Au Bon Pain opened its first upscale fast food cafe in 1977. Since that time, Au Bon Pain has grown at a successful pace within the quick food service industry. It presently has 230 company-owned and franchised restaurants in the US and Asia. Back in 1986, the management of the company recognized that they were not performing as effectively and efficiently as they planned with over 11 years of operating experience. Furthermore, Ron Shaich, Au Bon Pain’s co-founder, felt the company was in the midst of a “cycle of failure”.
Attracting and finding new employees was becoming difficult on the staff level of operations. Pleasing and keeping manager qualified and dedicated professionals was becoming an even larger problem. As a result, customer satisfaction was declining and thus sales were decreasing. The owners of Au Bon Pain knew these human resource issues needed to be addressed before this downward spiral took over the entire company’s success. In response to this threat of failure, Au Bon Pain recruited Len Schlesinger to join their management team.
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With the addition of Schlesinger’s experience in organizational behavior, Au Bon Pain was hoping to establish a system within the organization to increase sales and at the same time “improve quality throughout Au Bon Pain by increasing employee ownership –both financial and psychological- in the organization”. With this primary focus in mind, Schlesinger and Shaich developed the Partner/Manager program. They chose to experiment the program on a trial run basis with two of Au Bon Pain’s stores. One store was located in a mall atmosphere outside of Boston and the other was a busy office building location in downtown Hartford, Connecticut.
They chose these two different scenarios so they can be confident that the system would work in all types of establishments. The program would last for six months and compensation was primarily based on incentives relating to controllable profits. The experimental program would appoint a partner/manager and an associate manager to each store who would operate and oversee all responsibilities of the restaurant. The two appointed would be in charge of all operations from ordering products and supplies, cleanliness of restaurants, hiring and retaining employees, to customer satisfaction.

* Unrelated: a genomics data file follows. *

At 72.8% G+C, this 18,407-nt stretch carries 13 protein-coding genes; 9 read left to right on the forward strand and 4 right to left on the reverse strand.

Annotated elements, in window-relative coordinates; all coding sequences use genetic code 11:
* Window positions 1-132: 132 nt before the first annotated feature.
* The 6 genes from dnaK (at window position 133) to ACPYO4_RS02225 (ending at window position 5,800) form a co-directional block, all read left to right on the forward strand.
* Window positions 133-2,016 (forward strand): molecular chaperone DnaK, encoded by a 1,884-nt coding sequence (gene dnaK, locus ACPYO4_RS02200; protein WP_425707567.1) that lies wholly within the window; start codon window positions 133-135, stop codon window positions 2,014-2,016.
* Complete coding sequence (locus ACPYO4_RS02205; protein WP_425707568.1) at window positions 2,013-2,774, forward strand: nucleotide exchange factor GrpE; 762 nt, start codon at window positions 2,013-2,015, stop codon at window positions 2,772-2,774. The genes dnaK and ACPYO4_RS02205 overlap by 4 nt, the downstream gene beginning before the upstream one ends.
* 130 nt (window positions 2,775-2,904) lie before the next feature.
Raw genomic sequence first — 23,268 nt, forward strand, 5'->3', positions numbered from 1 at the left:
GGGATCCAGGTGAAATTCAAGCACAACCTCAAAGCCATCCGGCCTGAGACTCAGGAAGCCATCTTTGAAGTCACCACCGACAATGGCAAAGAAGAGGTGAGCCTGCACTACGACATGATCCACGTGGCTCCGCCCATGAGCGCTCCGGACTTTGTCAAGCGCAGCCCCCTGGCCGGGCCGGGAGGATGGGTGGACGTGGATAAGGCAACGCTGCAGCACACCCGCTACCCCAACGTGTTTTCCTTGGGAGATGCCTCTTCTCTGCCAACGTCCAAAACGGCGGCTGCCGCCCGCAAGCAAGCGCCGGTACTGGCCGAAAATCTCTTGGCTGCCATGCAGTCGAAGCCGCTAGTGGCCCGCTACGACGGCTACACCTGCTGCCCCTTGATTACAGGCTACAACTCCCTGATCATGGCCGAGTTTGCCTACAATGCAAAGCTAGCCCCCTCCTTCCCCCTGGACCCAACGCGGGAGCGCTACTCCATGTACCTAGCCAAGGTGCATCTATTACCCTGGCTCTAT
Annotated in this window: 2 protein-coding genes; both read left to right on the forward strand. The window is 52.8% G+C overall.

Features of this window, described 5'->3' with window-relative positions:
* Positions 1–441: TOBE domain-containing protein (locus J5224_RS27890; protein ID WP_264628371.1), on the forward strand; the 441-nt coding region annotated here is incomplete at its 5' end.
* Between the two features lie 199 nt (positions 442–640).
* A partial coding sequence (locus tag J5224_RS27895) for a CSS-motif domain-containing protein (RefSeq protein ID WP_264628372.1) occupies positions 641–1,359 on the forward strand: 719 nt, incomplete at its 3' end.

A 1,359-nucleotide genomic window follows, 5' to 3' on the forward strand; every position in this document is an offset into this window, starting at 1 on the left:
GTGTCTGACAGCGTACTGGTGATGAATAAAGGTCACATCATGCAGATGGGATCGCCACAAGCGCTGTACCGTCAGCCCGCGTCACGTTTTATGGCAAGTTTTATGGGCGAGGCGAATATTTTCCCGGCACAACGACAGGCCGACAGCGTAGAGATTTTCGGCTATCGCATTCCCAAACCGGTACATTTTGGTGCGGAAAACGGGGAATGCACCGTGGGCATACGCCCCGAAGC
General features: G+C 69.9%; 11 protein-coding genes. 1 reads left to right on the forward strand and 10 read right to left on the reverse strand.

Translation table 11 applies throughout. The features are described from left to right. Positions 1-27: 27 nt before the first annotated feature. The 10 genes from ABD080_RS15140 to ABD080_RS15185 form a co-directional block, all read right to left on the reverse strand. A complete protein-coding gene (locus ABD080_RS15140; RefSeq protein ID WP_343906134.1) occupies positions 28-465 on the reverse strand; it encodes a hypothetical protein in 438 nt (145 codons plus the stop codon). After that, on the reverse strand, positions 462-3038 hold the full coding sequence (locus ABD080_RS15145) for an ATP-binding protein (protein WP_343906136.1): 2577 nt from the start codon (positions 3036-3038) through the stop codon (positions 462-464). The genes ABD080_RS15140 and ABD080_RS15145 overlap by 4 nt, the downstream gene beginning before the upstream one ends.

In essence, the partner/manager had complete control of the destiny of his establishment. The Partner/Manager program brought value to the Au Bon Pain compensation system within the organization for high level management. First and foremost the program increased the pay of those promoted to managerial positions. The compensation included a fixed weekly pay and a percentage of controllable sales of their store. Clearly the more sales the store earned monthly the higher the pay was. Upon this incentive, motivation escalated and the managers were engaged.
The managers, however, were then faced with the challenge to aligning the other key elements of their particular store. They had to devise a plan to increase customer attractiveness, retain a good working staff, amongst many other operating controls. They had to in essence maintain this level of passion obtained with this initial attraction. This may be difficult to achieve when, according to the article Six Dangerous Myths About Pay, “many studies strongly suggest that this form of reward undermines teamwork, encourages a short-term focus, and leads people to performance at all but the “right” relationships and an ingratiating personality”.
The Partner/Manager program gives managers the opportunity to extend their leadership roles. They are given the freedom to devise a business plan to accomplish their personal assessments of how an Au Bon Pain cafe should be. It is up to the new owners to grasp the concepts of the head and the heart, Professor Northcraft illustrates in class. Success will depend on if they can guide the resources available to them rather than control them. They have the chance to use their creativity and expertise in trying new methods and ideas while achieving the results they needed from these resources.